In June of 1953, Archbishop Gerald T. Bergan announced the erection of a new parish in West Omaha, the first new parish in the Archdiocese in 34 years. It was to be known as Christ the King Parish, and Father Robert P. Hupp was appointed its founding pastor. Plans commenced immediately for development of the 13 acre tract of land which lay in the heart of the new parish.
In the early days of the parish, Father Hupp resided at St. James Orphanage. In a few months time, he was able to purchase a house near the parish property. Sunday Masses for the first year and a half were held at Peony Park.
By Christmas of 1953, contracts had been signed for a grade school and a gymnasium-auditorium, the latter to serve as a temporary Church.
In September of 1954, Christ the King School opened its doors to 123 pupils in eight grades. Four Sisters of the Servants of Mary were in charge.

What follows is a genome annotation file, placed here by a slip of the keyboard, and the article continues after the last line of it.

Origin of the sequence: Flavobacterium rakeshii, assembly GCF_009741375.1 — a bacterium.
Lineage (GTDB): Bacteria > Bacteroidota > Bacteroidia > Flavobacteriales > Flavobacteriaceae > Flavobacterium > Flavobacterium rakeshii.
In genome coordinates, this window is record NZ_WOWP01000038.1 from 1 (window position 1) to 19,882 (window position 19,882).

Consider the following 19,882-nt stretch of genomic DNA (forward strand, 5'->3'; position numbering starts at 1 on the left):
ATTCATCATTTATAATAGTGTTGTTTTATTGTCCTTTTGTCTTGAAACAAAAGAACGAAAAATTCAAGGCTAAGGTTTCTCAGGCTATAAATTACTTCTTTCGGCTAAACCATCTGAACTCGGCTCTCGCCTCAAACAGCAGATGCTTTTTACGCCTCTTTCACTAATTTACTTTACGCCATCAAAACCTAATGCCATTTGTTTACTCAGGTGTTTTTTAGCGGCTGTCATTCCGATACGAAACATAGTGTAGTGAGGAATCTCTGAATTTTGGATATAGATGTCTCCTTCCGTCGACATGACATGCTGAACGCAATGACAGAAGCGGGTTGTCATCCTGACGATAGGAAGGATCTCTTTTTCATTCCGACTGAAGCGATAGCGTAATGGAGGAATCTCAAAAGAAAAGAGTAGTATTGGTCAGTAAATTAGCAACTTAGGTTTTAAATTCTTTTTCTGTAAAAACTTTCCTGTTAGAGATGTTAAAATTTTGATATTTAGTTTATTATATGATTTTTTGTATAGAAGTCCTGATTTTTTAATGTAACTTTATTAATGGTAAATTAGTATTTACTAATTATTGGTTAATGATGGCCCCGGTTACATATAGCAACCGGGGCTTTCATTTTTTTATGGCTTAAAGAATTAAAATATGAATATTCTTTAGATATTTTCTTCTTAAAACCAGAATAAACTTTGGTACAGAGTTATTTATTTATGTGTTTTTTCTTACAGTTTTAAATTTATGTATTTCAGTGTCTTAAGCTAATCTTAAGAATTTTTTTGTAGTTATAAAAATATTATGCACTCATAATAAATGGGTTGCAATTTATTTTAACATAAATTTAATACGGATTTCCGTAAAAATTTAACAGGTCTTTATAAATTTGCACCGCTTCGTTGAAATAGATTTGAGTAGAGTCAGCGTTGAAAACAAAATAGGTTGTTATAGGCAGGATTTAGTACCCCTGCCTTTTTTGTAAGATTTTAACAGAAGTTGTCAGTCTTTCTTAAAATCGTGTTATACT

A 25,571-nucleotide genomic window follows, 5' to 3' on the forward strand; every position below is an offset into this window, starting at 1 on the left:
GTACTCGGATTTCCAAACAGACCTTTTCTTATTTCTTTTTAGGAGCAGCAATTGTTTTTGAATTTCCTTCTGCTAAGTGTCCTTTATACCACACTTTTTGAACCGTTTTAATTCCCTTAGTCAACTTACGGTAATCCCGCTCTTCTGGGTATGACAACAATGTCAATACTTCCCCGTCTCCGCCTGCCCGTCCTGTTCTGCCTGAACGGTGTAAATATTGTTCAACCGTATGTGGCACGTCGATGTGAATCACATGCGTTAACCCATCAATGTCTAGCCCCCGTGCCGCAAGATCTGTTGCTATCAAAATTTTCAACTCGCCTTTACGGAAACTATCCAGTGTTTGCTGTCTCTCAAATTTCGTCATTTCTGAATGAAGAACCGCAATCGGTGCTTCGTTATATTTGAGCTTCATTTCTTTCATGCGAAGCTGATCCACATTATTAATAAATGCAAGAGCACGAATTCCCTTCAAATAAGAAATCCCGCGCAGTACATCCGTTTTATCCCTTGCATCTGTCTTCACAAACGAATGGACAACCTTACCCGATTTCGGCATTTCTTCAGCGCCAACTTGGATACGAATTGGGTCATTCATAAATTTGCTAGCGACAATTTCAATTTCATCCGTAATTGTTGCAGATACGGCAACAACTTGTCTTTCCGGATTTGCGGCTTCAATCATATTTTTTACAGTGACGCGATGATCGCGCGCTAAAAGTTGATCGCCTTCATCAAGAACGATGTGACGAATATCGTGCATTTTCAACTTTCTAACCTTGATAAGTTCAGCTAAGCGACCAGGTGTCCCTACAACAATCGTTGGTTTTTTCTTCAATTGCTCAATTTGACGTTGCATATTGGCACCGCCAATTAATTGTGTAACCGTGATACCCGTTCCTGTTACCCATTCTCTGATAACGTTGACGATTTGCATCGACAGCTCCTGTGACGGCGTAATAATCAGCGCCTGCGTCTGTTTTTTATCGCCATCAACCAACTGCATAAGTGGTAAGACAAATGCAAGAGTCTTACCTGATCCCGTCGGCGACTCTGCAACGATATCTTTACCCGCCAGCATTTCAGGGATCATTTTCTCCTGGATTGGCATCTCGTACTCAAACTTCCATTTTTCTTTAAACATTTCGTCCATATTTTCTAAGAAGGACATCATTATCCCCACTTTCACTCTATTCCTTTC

The story since then has been one of continuous growth and expansion. In January of 1960, ground was broken for Christ the King's permanent church and rectory. The plans for the 1100 seat structure drew international architectural notice. The permanent church was dedicated in the summer of 1961, the only one in town with stained glass windows.
The newly constructed Parish Center was dedicated in November of 1998.
In April of 2006 the Tradition of Excellence Campaign was launched with the proceeds used to install a geothermal HVAC system in the school, remodel the school bathrooms, repair and restore the stained glass windows in the church, interior church renovation, construction of the Patricia J. Koley adoration chapel and exterior parking lot and drainage projects completed.